[unisog] Blocking inbound Internet traffic

Bruce Curtis bruce.curtis at ndsu.nodak.edu
Mon May 12 19:51:49 GMT 2003

On Thursday, May 8, 2003, at 01:14  PM, Johan M. Andersen wrote:

>> We're looking into rate limits per IP (rather than port).  I'm  
>> curious to
>> hear from people who are doing something like this.  How have you
>> implemented this?  How effective has it been?  What do your users  
>> think?
>> etc.
> We use netflow collection plus an oracle database plus cisco policy  
> maps to
> put people over their quota into a very tiny pipe. We only have a  
> quota on
> their upload bandwidth currently. This makes it pretty transparent to  
> most
> of the users (no one here cares how quickly someone else can leech  
> their
> files :). It was REALLY effective, so much so that we could up the  
> quota to
> 100megabytes of upload data per hour per IP. All of the stuff we wrote  
> to do
> this is open source, and we will probably be publishing it soon. We  
> were
> worried about trying to make a packeteer-type solution work over  
> multiple
> oc3's but this seems to be doing pretty well. It also has the benefit  
> of
> being content-neutral. We do not inspect what our students are doing,  
> we
> only give them resource limits to make sure usage is fair for the  
> entire
> university.
> If anyone is interested in making something like this work using cisco  
> gear,
> and (mostly :) open source software, let me know.
> /johan

   We do something very similar here at NDSU.  The users in the  
residence halls were initially pleased, especially since at the time we  
rolled it out we took off our fairly draconian limits that were based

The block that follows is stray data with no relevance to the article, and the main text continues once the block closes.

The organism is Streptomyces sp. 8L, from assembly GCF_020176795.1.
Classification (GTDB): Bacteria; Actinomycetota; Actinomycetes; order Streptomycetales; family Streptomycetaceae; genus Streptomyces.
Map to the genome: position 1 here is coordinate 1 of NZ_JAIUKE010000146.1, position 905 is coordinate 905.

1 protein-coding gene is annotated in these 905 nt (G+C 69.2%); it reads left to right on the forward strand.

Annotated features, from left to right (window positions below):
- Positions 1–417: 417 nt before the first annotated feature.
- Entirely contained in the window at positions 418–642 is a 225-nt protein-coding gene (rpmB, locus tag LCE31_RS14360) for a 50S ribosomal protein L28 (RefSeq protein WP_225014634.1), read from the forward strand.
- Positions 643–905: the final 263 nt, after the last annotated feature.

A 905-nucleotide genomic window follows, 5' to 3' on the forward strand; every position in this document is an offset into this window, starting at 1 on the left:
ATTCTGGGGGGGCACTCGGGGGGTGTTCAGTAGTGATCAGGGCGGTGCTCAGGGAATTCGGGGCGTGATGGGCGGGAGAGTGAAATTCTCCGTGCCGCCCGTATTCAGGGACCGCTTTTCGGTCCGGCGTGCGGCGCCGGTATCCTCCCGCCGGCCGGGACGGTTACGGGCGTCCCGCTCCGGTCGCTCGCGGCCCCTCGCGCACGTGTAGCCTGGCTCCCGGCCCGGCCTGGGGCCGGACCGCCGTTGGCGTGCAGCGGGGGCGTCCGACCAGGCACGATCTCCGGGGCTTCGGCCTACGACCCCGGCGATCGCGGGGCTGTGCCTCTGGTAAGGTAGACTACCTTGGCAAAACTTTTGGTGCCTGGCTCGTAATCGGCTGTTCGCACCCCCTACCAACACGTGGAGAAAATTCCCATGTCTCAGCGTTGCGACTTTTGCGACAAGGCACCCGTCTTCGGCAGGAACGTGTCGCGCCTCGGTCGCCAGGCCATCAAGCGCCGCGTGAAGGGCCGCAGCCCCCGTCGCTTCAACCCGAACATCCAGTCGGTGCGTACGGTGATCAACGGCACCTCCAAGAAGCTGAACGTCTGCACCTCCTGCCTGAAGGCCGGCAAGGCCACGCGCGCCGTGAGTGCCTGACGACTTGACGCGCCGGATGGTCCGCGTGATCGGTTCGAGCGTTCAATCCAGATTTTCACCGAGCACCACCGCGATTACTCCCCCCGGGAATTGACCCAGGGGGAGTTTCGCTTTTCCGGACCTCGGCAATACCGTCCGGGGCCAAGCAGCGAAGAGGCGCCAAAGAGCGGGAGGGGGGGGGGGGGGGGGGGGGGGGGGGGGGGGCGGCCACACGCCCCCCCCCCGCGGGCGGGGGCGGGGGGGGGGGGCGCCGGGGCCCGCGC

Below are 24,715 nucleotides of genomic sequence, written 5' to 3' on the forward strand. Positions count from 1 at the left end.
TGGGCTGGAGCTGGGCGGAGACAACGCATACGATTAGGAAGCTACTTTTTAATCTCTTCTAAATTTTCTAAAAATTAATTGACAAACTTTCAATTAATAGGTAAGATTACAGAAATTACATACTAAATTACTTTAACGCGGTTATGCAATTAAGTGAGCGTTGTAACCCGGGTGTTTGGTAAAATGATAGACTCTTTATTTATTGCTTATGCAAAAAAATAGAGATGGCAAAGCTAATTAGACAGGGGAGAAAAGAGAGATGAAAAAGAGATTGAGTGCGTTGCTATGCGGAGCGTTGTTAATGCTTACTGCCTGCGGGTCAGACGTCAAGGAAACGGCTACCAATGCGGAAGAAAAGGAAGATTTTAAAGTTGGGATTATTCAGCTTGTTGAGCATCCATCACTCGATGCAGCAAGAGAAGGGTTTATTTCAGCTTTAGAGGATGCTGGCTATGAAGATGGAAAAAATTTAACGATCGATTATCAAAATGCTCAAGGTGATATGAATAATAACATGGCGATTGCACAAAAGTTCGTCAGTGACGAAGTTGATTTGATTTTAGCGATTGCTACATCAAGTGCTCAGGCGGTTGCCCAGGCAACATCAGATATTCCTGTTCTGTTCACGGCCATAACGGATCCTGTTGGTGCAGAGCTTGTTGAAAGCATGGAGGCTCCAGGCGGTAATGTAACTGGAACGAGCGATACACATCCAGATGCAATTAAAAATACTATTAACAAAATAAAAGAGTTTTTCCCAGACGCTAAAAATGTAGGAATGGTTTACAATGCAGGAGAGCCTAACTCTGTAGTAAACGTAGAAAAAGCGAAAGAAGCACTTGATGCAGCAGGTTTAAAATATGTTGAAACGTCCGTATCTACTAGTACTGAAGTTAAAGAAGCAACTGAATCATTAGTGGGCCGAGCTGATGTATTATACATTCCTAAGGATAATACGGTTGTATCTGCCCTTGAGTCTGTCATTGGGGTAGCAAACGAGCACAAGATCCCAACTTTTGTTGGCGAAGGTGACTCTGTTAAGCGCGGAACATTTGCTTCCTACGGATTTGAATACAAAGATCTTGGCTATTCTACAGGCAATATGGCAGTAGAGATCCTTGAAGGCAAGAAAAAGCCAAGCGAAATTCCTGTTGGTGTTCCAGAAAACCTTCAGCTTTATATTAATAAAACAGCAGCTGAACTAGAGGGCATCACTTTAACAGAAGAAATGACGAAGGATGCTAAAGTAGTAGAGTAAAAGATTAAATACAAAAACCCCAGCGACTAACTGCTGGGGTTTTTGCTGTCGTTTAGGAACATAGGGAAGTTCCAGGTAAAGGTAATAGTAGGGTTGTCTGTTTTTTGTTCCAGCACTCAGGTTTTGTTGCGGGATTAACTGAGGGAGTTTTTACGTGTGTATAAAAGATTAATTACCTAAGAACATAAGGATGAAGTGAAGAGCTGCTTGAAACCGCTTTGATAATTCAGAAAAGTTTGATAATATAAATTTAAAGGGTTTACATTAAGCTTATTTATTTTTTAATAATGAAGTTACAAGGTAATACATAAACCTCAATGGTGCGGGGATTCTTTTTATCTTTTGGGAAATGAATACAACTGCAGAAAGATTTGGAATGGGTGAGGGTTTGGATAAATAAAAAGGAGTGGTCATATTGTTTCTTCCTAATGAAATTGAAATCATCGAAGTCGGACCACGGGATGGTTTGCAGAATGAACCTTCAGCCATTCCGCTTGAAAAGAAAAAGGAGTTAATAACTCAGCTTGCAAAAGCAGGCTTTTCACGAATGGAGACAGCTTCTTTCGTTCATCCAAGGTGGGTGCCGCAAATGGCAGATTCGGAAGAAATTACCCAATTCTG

on ports (pre Kazaa v2).  Last fall the bandwidth usage grew so much  
that we had to lower the daily quota from 600 Mbytes per day to 200  
Mbytes per day and we had a few complaints but they still have lots of  
bandwidth available between 2 am and 6 am if the large bandwidth  
transfers are really important to them.  We end up rate limiting about  
10% of our users or 200 per day.  Interestingly the percentage stayed  
about the same when we lowered the quota from 600 Mbytes per day to 200  
Mbytes per day.


   Here are a couple of links to a presentation on our system, which  
we've upgraded since the presentation so now we use the Cisco policy  
maps rather than Cisco CAR but we still use flat files instead of a  
database.  When a user exceeds the quota we limit their traffic in both  
directions but there is no limit on local (on-campus) traffic, even  
after they have exceeded their quota.



   Mayville State University is another University in the North Dakota  
University system that has implemented an interesting solution.    
Rather than modifying the config on a router as we do they route their  
traffic through a Unix box.  Below is a short description of their  

   "We’ve been able to hold our utilization very close to our base  
allocation using a home-grown Linux based solution.  It enforces user  
quotas which adjust automatically based on how close we are to our  
base.  It also does firewalling, WWW and DNS caching, forces MAC  
address registration, and can be used to block an individual’s internet  
access in the event of a policy violation."

Bruce Curtis                     	bruce.curtis at ndsu.nodak.edu
Certified NetAnalyst II				701-231-8527
North Dakota State University		

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